Thursday, November 3, 2016

Duff Review: Susan Cadogan's "Take Me Back" EP!

(By Steve Shafer)

Susan Cadogan Take Me Back (digital EP and CD, Stonyhill Records, 2016): While she is best known for her Lee "Scratch" Perry-produced 1975 hit "Hurt So Good" (#4 on the UK charts) and her classic self-titled 1976 album of "romantic reggae" for Trojan (which was also produced by Perry and is being re-issued on heavyweight vinyl in late October in celebration of Scratch's 80th birthday this year), reggae singer Susan Cadogan has been fairly active in the 2000s (for example, see her recent single with Ken Boothe on Jump Up) and her voice is still in absolutely gorgeous shape. Having said that, it was still a wonderful surprise to find that she's released an EP's worth of really fantastic new tracks on her Stonyhill Records label--all co-written by Mitch "King Kong" Girio of King Apparatus and Prince Perry fame, who also performed on, recorded, and produced these tracks. (It's very much worth mentioning that Take Me Back was recorded in Jamaica, Canada, and Germany by an all star team including “Lucky” Pete Lambert of The Trojans on drums, Jammal Tarkington and Rodney Teague of Keyser Soze on horns, Ryan Chopik of The Harmonauts on organ, Meher Steinberg of Prince Perry/King Apparatus on keys, and Girio on guitars and bass--they've done Cadogan proud.)

As might be expected, Take Me Back is full of damaged love songs--all exploring the Venn diagram of ecstasy and agony delineated in "Hurt So Good." The EP opens with a sultry and ethereal version of One Night Band's "Crazy" (co-written with Girio and Lorraine Muller of The Kingpins, Fabulous Lolo, etc.), which is a stellar rocksteady track about taking stock of a relationship after it's done and one's head is clear: "I must have been crazy to beg you to stay/Crazy enough to take you in anyway... Standing by the open door/Waiting for you to hurt me once more." Things shift quickly to the irrepressibly optimistic "Take Me Back"--see if you can resist singing along with the backup singers during the chorus--a song full of eager anticipation for the good things that could come if all is forgiven. "I Don't Want to Play Around" sounds like it could be a recently unearthed 2 Tone single (that would have hit it big!). Cadogan's heartbreaking performance on the dark "Leaving" is simply devastating ("The hardest part of leaving you/Is knowing that you'll move on, too/Holding somebody's hand/Instead of mine"). And even though the subject matter is kind of bleak ("The neighbors still talk/My best friends ask/It's the worst it could be/But when you left this home/You also took the best from me"), the EP ends with "The Best of Me," a sprightly and crazy catchy early/skinhead reggae cut.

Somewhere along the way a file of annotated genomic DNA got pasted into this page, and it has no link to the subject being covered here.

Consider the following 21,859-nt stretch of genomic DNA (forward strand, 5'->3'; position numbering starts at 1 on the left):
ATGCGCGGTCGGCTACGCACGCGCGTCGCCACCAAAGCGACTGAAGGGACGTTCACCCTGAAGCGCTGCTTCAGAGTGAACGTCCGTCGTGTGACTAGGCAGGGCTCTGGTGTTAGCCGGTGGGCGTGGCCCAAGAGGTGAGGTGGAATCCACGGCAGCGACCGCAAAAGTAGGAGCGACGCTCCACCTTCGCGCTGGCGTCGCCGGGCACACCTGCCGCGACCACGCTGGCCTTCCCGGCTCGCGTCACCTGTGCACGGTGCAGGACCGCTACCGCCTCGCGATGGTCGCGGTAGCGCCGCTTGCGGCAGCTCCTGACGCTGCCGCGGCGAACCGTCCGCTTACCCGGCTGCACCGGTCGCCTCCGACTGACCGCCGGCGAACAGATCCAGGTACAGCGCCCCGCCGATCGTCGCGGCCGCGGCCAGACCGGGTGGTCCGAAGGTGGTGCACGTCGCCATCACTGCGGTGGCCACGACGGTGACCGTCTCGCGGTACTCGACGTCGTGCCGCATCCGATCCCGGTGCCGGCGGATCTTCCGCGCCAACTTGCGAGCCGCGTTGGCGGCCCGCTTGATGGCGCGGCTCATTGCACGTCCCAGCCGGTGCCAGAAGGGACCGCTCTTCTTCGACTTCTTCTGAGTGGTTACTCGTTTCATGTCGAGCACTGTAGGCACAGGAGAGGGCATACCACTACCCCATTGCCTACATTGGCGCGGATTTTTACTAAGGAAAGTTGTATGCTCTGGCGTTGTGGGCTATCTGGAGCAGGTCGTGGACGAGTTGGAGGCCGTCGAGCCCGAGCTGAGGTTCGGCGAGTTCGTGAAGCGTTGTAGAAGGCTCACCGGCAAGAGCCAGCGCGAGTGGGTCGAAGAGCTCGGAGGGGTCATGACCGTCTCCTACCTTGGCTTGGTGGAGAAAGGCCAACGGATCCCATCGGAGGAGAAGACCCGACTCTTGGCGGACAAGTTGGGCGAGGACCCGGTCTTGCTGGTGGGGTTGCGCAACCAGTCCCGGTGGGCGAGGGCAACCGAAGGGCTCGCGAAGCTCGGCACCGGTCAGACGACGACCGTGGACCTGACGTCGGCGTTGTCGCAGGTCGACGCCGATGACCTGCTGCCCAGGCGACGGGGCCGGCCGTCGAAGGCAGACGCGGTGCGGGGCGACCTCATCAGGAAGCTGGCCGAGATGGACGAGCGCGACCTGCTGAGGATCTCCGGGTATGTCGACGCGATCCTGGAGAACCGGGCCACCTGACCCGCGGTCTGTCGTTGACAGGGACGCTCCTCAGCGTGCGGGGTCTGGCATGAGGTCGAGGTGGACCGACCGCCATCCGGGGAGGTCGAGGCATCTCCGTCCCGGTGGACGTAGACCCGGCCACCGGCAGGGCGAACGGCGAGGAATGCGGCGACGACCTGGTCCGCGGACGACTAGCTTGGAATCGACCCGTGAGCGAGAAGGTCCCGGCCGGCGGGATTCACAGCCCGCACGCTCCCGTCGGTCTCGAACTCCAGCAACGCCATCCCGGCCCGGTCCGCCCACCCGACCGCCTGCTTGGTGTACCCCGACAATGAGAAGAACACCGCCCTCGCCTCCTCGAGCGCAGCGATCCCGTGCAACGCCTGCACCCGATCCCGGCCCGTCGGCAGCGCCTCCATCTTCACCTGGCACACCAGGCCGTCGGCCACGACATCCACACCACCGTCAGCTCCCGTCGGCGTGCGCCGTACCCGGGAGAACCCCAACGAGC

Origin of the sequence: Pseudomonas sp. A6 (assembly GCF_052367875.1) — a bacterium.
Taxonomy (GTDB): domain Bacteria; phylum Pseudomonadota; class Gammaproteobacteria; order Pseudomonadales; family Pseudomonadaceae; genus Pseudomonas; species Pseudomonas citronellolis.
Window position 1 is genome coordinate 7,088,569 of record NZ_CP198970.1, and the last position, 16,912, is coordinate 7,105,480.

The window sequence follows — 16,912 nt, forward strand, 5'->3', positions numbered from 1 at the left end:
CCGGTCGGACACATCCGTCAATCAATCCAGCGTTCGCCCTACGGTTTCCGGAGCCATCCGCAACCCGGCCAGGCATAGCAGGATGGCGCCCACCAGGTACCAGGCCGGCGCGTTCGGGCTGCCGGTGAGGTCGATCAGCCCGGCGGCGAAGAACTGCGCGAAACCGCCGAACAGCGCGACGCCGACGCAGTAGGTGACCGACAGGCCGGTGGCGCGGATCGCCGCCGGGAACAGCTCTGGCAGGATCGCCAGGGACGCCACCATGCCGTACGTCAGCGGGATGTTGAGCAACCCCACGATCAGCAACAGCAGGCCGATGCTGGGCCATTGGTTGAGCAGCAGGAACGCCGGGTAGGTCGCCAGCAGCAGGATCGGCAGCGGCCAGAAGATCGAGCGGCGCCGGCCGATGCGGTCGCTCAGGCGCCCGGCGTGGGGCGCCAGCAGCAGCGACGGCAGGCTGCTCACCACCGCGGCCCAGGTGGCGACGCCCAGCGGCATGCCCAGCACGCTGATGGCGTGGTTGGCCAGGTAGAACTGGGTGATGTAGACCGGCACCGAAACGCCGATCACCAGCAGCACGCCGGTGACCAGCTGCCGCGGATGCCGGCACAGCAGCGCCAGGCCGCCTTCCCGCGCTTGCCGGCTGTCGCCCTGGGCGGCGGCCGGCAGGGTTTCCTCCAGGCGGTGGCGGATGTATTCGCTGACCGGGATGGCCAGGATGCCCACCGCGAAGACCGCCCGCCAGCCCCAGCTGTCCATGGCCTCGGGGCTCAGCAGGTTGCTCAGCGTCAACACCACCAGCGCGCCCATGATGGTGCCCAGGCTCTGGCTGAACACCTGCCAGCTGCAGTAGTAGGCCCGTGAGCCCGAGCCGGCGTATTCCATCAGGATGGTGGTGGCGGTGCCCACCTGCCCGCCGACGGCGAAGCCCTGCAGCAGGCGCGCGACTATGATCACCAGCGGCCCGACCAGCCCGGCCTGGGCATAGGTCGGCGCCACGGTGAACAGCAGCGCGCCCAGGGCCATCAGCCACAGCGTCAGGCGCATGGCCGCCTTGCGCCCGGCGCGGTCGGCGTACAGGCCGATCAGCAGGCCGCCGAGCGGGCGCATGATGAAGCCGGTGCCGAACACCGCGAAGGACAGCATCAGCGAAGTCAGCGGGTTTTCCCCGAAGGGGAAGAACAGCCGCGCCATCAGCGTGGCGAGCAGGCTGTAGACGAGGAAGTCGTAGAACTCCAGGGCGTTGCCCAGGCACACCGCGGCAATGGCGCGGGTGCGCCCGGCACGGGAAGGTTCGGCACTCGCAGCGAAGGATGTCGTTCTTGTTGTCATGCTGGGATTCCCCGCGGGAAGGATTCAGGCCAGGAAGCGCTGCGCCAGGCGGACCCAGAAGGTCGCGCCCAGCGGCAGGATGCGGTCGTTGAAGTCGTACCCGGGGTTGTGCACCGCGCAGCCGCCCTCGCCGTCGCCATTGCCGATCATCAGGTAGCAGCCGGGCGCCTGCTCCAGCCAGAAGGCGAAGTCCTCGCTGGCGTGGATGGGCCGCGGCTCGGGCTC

I am in no way exaggerating when I state that this is one of the best ska/rocksteady releases I've heard this year.

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